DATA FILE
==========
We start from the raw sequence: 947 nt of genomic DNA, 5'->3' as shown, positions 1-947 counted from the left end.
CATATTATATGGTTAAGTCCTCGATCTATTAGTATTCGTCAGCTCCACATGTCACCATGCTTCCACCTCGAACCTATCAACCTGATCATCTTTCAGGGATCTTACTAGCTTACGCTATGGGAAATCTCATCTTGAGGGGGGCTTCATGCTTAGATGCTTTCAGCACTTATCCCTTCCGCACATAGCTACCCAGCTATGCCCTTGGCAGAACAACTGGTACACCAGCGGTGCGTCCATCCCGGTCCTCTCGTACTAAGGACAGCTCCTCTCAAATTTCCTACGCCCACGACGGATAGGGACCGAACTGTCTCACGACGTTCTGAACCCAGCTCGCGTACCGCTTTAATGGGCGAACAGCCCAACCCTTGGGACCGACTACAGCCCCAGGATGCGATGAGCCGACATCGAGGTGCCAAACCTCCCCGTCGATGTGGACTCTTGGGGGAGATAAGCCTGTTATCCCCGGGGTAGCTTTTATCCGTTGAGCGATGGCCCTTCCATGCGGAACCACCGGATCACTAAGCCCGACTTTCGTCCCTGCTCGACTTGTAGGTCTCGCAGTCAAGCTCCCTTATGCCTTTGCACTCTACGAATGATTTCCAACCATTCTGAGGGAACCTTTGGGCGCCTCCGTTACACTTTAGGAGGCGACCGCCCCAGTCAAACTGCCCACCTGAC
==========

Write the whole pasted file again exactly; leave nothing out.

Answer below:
We start from the raw sequence: 947 nt of genomic DNA, 5'->3' as shown, positions 1-947 counted from the left end.
CATATTATATGGTTAAGTCCTCGATCTATTAGTATTCGTCAGCTCCACATGTCACCATGCTTCCACCTCGAACCTATCAACCTGATCATCTTTCAGGGATCTTACTAGCTTACGCTATGGGAAATCTCATCTTGAGGGGGGCTTCATGCTTAGATGCTTTCAGCACTTATCCCTTCCGCACATAGCTACCCAGCTATGCCCTTGGCAGAACAACTGGTACACCAGCGGTGCGTCCATCCCGGTCCTCTCGTACTAAGGACAGCTCCTCTCAAATTTCCTACGCCCACGACGGATAGGGACCGAACTGTCTCACGACGTTCTGAACCCAGCTCGCGTACCGCTTTAATGGGCGAACAGCCCAACCCTTGGGACCGACTACAGCCCCAGGATGCGATGAGCCGACATCGAGGTGCCAAACCTCCCCGTCGATGTGGACTCTTGGGGGAGATAAGCCTGTTATCCCCGGGGTAGCTTTTATCCGTTGAGCGATGGCCCTTCCATGCGGAACCACCGGATCACTAAGCCCGACTTTCGTCCCTGCTCGACTTGTAGGTCTCGCAGTCAAGCTCCCTTATGCCTTTGCACTCTACGAATGATTTCCAACCATTCTGAGGGAACCTTTGGGCGCCTCCGTTACACTTTAGGAGGCGACCGCCCCAGTCAAACTGCCCACCTGAC